Due to the rapid energy drop off of the lightweight .30 carbine bullet and liabilities of missed shots that police face and soldiers in battle don't (there is a lack of optic/red dot options for the M1) these would make me hesitate to use one much beyond a 125-150 yard +\- range. (The county I work in has a ton of open space and a rich history of longer range gunfights to this day. Every county deputy, and almost every city patrol officer, has had a rifle in their car since the 1980’s)

    But for the 90% or so of the other uses for a home defense or patrol rifle? No problems with using a .30 M1 here :thumbup:.

    Stay safe.
     
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  6. trackskippy

    trackskippy Member

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    The Korean mags that are readily available today are what you want. They can be had in the 15 or 30 round versions, with or without a BHO follower, and at very reasonable prices. I have around 25 or 30 of them now, and never had any issues with them. Probably one of the best things you can do to improve the reliability of your gun if its giving you troubles.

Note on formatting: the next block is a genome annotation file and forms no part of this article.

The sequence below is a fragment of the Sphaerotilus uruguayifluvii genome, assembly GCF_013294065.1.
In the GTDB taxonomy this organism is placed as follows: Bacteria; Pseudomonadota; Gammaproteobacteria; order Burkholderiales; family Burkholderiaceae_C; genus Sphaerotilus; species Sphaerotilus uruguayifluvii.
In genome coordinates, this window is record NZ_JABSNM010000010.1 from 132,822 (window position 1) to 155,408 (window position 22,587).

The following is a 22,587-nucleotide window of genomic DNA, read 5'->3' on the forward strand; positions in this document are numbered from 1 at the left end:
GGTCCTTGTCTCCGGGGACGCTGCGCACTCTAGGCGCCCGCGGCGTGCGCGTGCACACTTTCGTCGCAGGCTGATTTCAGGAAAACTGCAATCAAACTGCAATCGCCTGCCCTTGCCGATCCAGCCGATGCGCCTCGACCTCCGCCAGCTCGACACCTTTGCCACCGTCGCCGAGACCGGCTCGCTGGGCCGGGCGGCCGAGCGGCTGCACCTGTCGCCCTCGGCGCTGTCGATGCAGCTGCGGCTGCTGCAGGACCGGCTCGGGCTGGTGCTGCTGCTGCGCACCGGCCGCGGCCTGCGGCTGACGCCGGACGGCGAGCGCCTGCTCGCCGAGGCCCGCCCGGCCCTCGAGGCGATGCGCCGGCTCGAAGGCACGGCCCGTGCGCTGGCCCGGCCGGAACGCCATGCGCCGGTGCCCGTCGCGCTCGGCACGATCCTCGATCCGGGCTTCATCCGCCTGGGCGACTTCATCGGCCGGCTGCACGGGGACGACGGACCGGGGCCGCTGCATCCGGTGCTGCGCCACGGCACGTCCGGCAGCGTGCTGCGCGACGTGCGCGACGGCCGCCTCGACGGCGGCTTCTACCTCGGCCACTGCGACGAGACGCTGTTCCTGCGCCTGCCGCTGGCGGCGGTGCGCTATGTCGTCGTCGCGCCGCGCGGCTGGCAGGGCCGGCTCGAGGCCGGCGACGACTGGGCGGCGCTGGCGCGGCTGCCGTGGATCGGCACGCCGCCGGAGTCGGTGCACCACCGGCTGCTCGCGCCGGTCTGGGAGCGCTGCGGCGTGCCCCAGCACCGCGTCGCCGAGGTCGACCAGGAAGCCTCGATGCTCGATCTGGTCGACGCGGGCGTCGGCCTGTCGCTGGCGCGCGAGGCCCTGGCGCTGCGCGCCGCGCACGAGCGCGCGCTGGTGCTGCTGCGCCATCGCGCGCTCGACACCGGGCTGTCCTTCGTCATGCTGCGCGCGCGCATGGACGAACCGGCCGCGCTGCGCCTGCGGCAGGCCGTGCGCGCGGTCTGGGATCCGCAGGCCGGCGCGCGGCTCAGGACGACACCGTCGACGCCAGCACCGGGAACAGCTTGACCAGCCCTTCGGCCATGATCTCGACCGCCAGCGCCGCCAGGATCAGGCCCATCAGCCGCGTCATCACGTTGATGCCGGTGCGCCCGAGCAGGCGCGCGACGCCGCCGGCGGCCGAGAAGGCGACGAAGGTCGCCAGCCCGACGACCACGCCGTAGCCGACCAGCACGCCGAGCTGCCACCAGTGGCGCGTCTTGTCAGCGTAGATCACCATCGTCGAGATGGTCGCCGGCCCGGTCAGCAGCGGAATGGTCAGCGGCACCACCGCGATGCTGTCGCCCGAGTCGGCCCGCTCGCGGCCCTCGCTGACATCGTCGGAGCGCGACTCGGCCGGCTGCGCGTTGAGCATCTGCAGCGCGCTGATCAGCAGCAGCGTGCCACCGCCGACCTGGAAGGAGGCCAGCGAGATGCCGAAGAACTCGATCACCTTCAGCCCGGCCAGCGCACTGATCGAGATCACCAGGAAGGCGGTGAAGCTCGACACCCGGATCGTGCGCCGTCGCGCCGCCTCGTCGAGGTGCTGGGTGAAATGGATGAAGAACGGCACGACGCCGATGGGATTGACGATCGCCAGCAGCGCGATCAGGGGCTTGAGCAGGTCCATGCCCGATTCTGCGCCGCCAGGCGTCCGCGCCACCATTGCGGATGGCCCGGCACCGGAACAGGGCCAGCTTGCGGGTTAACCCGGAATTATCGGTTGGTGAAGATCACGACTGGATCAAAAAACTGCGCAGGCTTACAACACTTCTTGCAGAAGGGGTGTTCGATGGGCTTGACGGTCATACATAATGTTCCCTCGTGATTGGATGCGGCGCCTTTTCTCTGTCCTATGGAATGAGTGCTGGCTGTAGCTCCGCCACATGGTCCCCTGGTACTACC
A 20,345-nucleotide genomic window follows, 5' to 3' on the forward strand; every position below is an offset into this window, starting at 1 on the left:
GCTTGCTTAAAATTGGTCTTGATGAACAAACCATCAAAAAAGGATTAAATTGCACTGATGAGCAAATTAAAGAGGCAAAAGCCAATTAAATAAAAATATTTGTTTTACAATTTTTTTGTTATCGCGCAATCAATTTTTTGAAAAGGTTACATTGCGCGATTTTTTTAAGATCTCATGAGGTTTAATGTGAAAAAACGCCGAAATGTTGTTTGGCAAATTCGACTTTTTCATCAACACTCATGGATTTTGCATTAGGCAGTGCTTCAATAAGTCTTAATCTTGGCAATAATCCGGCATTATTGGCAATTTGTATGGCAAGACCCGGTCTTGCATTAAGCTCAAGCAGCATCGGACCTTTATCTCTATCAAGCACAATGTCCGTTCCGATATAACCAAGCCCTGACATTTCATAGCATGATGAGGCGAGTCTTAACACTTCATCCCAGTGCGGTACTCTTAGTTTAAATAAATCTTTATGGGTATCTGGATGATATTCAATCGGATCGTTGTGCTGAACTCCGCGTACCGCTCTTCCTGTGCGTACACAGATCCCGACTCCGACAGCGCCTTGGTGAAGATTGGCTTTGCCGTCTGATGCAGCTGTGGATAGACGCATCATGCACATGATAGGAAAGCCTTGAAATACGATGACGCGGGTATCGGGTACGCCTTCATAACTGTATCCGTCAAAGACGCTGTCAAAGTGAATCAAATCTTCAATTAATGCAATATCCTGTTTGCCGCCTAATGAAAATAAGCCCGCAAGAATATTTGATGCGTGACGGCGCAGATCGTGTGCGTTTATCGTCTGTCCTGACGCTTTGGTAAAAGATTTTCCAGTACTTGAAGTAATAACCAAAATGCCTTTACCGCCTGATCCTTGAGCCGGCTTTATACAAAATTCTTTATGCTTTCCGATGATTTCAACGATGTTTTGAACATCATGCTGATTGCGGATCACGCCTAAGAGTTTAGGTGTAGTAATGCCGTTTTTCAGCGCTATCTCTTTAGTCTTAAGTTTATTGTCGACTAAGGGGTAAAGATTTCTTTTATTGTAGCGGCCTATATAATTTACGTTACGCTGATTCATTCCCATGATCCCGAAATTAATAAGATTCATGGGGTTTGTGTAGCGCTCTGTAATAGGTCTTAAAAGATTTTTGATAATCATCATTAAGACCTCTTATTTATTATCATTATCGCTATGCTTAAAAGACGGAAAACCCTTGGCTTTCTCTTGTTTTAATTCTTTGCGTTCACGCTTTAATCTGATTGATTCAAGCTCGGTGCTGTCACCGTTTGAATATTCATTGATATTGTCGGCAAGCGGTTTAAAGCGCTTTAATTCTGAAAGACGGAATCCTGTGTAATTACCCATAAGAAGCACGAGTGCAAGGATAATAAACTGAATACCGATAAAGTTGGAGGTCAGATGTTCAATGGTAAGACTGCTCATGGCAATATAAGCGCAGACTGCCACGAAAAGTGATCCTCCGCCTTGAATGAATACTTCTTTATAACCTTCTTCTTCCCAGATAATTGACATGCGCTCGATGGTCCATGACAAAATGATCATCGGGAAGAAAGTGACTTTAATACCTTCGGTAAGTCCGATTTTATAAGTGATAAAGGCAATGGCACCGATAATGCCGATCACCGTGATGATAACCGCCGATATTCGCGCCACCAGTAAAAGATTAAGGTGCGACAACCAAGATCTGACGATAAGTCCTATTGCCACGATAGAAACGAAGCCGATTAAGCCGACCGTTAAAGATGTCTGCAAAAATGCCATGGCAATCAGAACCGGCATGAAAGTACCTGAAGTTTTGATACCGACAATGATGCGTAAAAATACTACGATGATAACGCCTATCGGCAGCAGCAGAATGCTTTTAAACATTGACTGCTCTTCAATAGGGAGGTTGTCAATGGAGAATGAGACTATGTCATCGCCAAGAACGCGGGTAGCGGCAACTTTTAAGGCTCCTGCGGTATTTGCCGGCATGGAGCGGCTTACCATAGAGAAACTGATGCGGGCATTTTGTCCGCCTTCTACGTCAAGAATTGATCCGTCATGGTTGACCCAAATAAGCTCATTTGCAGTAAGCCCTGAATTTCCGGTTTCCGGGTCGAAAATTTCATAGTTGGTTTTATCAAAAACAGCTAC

I have a bunch of USGI mags I got with different guns, and only a few of them work well enough to bother with. And even then, they are usually the mag in the gun when I do have a stoppage.

    From one article I read, the poor quality of the mags has been the biggest complaint about the guns since they were first issued in WWII. It said that they were basically considered disposable, and there were always crates of fresh, new mags delivered with the ammo on resupply.